Radar Fence Transponder (also called Navy-OSCAR 60 or RAFT 1) was an amateur radio satellite that was developed and built for training purposes at the United States Naval Academy. The 3 kg (6.6 lb) heavy RAFT had a cubic structure of 12.7 cm (5.0 in) edge length and therefore did not meet the Cubesat standard. Solar cells on all six sides of the satellite were used to supply energy. It had neither position control nor drive systems.
|Operator||U.S. Naval Academy|
|Launch mass||3 kg (6.6 lb)|
|Start of mission|
|Launch date||21 December 2006, 01:47 UTC|
|Rocket||Space Shuttle Discovery|
|Launch site||Kennedy LC-39B|
|End of mission|
|Decay date||30 May 2007|
|Perigee altitude||228 km (142 mi)|
|Apogee altitude||254 km (158 mi)|
RAFT contained a receiver at 216.98 MHz for calibration experiments of the U.S. Navy Space Surveillance Radar. For amateur radio connections there was an AX.25 digipeater on 145.825 MHz with built-in speech synthesizer on board.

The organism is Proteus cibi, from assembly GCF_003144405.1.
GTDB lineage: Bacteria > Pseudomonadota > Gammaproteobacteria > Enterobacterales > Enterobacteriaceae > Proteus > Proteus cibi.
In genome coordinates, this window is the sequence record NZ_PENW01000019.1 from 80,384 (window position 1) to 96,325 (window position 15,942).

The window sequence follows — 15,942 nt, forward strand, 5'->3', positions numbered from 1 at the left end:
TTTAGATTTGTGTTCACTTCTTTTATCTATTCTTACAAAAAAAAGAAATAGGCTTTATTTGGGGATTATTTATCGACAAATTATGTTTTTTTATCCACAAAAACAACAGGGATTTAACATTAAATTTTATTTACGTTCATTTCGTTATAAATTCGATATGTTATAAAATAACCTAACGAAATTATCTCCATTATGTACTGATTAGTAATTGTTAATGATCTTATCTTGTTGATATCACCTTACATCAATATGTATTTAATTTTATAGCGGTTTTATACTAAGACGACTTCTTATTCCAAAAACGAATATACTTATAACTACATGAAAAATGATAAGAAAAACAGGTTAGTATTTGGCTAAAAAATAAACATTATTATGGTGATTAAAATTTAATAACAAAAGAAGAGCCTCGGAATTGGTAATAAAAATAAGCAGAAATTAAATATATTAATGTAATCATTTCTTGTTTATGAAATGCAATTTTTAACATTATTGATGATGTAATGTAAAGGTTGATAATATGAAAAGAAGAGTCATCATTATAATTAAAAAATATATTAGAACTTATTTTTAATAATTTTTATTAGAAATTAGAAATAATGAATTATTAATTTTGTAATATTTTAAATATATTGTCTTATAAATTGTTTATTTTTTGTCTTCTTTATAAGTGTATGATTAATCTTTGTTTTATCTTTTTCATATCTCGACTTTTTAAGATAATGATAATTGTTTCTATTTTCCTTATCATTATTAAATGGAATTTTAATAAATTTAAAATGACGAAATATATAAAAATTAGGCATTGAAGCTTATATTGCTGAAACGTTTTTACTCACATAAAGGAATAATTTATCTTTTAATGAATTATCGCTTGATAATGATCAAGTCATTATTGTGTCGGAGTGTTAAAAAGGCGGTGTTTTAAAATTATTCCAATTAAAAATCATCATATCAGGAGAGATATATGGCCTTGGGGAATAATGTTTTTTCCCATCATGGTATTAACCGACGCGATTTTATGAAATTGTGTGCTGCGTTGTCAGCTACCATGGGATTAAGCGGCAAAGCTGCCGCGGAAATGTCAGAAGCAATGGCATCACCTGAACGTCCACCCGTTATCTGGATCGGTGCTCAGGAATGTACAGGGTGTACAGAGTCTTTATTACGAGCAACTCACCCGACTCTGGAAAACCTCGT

Two fixed antennas equipped with springs were used for communication and also as a separation system for the almost identical sister satellite MARScom. Furthermore, a 122 cm (48 in) long wire antenna made of 0.5 mm (0.020 in) nitinol wire for the 10 m amateur radio band was unwound on shortwave during the disconnection process, with which the satellite received signals in the PSK31 operating mode.
On 30 May 2007, it was re-entered on Earth atmosphere.